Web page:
Location: National Germplasm Resources LaboratoryTitle: First report of natural occurrence of Turnip vein-clearing virus in garlic mustard (Alliaria petiolata) in the United States Author
|Lockhart, Ben - University Of Minnesota|
|Mason, Shauna - University Of Minnesota|
|Bratsch, Sara - University Of Minnesota|
Submitted to: Plant Health Progress
Publication Type: Peer Reviewed Journal
Publication Acceptance Date: 9/18/2014
Publication Date: 10/14/2014
Citation: Lockhart, B., Mollov, D.S., Mason, S., Bratsch, S. 2014. First report of natural occurrence of Turnip vein-clearing virus in garlic mustard (Alliaria petiolata) in the United States. Plant Health Progress. doi:10.1094/PHP-BR-14-0029.
Interpretive Summary: Garlic mustard (Alliaria petiolata) is an invasive species in the U.S. that has been displacing many native plants the Eastern and Midwestern U.S. Garlic mustard plants with yellow and necrotic leaves and stunted growth were observed in three separate natural habitats in Minnesota. Laboratory analyses revealed that the symptomatic plants were infected with Turnip vein clearing virus (TVCV). In this report we described the TVCV strain and provided diagnostic protocols for the detection and identification of the virus. Also the role of TVCV as the causal agent of a disease on garlic mustard was determined. This research represents the first report of TVCV infection of garlic mustard. These findings may benefit natural resource, environmental, and weed science groups. TVCV could be assessed as a potential biocontrol agent against the invasive garlic mustard.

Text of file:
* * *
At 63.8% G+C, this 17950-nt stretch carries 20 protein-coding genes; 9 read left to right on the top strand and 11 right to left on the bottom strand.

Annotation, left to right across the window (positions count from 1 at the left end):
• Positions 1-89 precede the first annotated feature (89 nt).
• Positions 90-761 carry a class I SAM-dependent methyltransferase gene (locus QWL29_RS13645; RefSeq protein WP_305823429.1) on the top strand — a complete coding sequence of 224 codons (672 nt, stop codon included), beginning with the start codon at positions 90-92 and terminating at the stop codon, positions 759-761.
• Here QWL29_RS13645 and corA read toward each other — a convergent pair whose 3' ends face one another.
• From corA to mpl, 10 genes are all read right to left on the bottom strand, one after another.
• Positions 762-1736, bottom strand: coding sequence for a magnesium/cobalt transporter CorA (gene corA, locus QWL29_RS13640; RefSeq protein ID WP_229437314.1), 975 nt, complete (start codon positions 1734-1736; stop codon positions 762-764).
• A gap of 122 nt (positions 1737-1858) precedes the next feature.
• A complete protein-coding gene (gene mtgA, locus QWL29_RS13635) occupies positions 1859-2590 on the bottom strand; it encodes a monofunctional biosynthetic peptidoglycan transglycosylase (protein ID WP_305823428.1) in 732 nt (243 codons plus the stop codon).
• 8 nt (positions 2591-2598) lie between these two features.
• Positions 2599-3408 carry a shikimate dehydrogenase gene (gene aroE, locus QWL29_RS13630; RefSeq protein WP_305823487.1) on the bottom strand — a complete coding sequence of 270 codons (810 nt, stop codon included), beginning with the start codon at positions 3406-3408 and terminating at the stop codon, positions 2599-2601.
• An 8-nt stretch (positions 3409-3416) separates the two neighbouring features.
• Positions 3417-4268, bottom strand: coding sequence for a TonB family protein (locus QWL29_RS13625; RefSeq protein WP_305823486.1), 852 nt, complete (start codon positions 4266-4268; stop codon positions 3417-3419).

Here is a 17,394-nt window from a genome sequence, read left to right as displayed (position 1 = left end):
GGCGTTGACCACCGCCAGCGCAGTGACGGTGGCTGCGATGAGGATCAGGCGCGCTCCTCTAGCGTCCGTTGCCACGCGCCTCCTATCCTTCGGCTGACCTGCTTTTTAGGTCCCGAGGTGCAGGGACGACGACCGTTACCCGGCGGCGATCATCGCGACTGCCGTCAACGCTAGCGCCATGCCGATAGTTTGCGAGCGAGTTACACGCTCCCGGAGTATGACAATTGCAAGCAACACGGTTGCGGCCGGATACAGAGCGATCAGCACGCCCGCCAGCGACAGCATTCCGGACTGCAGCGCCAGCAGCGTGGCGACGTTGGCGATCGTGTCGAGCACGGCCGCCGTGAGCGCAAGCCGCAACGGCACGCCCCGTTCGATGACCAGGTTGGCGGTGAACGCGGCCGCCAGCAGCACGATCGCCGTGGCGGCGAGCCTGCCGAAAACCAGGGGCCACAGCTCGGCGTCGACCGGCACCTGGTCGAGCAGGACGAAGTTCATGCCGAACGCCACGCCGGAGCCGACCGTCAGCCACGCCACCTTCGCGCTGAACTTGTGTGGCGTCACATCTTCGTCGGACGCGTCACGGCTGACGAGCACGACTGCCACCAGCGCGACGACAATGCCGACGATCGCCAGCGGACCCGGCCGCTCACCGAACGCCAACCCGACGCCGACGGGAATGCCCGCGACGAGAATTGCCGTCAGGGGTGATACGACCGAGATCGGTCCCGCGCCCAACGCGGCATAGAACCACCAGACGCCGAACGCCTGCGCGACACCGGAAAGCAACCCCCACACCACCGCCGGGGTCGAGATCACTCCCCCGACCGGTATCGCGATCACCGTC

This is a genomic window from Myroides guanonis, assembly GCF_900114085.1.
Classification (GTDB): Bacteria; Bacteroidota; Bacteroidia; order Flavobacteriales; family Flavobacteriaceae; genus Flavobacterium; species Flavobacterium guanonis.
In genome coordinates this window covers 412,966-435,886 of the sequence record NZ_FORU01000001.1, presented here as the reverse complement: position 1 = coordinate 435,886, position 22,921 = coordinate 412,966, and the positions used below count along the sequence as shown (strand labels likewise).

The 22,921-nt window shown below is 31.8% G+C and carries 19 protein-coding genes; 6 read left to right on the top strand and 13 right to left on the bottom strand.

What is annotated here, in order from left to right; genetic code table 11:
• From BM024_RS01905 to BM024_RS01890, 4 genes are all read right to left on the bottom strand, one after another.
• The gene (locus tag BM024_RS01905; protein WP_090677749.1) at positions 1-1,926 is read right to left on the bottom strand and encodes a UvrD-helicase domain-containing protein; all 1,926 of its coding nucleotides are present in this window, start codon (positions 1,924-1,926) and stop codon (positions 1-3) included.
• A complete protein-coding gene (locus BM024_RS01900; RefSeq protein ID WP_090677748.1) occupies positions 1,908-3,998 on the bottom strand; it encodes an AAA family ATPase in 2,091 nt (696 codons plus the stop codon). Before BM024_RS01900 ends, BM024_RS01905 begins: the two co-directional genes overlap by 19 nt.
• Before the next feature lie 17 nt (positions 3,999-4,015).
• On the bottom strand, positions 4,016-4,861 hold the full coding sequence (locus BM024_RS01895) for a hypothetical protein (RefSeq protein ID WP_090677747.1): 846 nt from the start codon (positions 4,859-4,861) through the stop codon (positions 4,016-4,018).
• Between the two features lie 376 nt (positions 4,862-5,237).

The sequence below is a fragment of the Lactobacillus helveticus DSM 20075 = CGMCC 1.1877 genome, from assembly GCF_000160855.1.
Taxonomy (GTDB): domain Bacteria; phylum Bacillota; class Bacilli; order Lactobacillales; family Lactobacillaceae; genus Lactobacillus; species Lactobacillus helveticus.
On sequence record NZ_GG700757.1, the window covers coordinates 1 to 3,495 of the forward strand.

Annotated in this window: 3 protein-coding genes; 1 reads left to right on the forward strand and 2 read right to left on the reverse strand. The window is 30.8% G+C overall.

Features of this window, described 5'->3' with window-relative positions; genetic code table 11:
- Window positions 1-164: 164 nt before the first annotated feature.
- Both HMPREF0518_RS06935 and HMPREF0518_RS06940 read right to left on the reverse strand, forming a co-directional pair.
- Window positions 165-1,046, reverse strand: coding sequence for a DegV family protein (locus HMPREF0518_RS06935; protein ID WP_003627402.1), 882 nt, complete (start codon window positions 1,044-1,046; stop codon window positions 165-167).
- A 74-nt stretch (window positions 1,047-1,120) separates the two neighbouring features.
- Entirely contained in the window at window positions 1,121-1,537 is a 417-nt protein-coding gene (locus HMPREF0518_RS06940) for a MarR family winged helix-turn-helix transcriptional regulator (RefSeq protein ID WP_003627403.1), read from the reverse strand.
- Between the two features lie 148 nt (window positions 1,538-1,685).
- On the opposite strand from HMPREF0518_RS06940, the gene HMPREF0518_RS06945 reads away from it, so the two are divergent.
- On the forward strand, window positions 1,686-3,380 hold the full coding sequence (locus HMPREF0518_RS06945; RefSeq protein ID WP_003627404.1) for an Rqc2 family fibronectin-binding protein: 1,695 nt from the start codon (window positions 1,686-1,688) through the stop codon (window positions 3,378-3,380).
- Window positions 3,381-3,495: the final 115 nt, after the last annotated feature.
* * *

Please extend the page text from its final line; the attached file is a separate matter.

Technical Abstract: During 2011-2013 plants of the invasive weed species Alliaria petiolata (garlic mustard) were observed with virus-like disease symptoms in three separate locations in Ramsey and Anoka counties, Minnesota. Symptoms consisted of conspicuous mosaic, leaf deformation and stunting. Numerous virus-like particles 300x18 nm in size, resembling those of tobamoviruses were observed by transmission electron microscopy (TEM) in negatively- stained partially-purified leaf tissue extracts from diseased plants. No other virus-like particles were observed in these partially-purified extracts, or in similar preparations from asymptomatic plants collected in the same locations. Foliar symptoms in garlic mustard infected with the tobamo-like virus were similar to those caused by Turnip mosaic virus (TuMV) occurring in Minnesota, but in the second year of growth these plants were generally less stunted than those infected with TuMV. The objective of the study was to establish the identity of the tobamo-like virus occurring naturally in garlic mustard in Minnesota, and to determine its role in the etiology of the disease.